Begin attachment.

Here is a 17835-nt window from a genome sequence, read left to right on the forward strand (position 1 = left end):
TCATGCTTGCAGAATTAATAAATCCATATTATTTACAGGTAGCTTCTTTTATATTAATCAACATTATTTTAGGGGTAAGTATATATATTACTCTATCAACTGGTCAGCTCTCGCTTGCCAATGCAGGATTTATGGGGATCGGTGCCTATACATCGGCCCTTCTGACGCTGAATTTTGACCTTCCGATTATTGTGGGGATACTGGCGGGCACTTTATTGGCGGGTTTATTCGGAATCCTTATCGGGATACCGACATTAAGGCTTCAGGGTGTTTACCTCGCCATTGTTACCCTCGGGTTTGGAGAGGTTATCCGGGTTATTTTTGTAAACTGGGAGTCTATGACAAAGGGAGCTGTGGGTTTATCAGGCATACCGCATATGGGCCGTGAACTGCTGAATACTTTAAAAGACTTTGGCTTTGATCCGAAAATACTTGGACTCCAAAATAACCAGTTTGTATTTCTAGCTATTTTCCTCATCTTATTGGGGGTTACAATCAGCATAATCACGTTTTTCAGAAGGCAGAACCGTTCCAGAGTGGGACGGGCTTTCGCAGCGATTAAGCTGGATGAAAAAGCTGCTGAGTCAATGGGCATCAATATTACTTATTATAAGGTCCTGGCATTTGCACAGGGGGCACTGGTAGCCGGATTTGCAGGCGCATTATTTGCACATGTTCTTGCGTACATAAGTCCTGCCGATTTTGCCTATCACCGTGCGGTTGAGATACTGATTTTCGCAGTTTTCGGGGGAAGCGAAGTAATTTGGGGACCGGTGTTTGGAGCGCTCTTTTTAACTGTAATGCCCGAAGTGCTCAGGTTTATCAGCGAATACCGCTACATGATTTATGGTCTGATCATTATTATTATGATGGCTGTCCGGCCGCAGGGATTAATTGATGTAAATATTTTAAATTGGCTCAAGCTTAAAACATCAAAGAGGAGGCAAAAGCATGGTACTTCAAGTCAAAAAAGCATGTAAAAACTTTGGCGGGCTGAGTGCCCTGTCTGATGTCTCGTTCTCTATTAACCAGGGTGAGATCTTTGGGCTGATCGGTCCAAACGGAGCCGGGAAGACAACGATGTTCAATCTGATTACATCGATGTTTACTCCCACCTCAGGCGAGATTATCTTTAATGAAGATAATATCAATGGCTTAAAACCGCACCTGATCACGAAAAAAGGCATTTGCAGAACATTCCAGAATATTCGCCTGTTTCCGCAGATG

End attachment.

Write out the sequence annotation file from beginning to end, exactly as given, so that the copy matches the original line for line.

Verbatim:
Here is a 17835-nt window from a genome sequence, read left to right on the forward strand (position 1 = left end):
TCATGCTTGCAGAATTAATAAATCCATATTATTTACAGGTAGCTTCTTTTATATTAATCAACATTATTTTAGGGGTAAGTATATATATTACTCTATCAACTGGTCAGCTCTCGCTTGCCAATGCAGGATTTATGGGGATCGGTGCCTATACATCGGCCCTTCTGACGCTGAATTTTGACCTTCCGATTATTGTGGGGATACTGGCGGGCACTTTATTGGCGGGTTTATTCGGAATCCTTATCGGGATACCGACATTAAGGCTTCAGGGTGTTTACCTCGCCATTGTTACCCTCGGGTTTGGAGAGGTTATCCGGGTTATTTTTGTAAACTGGGAGTCTATGACAAAGGGAGCTGTGGGTTTATCAGGCATACCGCATATGGGCCGTGAACTGCTGAATACTTTAAAAGACTTTGGCTTTGATCCGAAAATACTTGGACTCCAAAATAACCAGTTTGTATTTCTAGCTATTTTCCTCATCTTATTGGGGGTTACAATCAGCATAATCACGTTTTTCAGAAGGCAGAACCGTTCCAGAGTGGGACGGGCTTTCGCAGCGATTAAGCTGGATGAAAAAGCTGCTGAGTCAATGGGCATCAATATTACTTATTATAAGGTCCTGGCATTTGCACAGGGGGCACTGGTAGCCGGATTTGCAGGCGCATTATTTGCACATGTTCTTGCGTACATAAGTCCTGCCGATTTTGCCTATCACCGTGCGGTTGAGATACTGATTTTCGCAGTTTTCGGGGGAAGCGAAGTAATTTGGGGACCGGTGTTTGGAGCGCTCTTTTTAACTGTAATGCCCGAAGTGCTCAGGTTTATCAGCGAATACCGCTACATGATTTATGGTCTGATCATTATTATTATGATGGCTGTCCGGCCGCAGGGATTAATTGATGTAAATATTTTAAATTGGCTCAAGCTTAAAACATCAAAGAGGAGGCAAAAGCATGGTACTTCAAGTCAAAAAAGCATGTAAAAACTTTGGCGGGCTGAGTGCCCTGTCTGATGTCTCGTTCTCTATTAACCAGGGTGAGATCTTTGGGCTGATCGGTCCAAACGGAGCCGGGAAGACAACGATGTTCAATCTGATTACATCGATGTTTACTCCCACCTCAGGCGAGATTATCTTTAATGAAGATAATATCAATGGCTTAAAACCGCACCTGATCACGAAAAAAGGCATTTGCAGAACATTCCAGAATATTCGCCTGTTTCCGCAGATG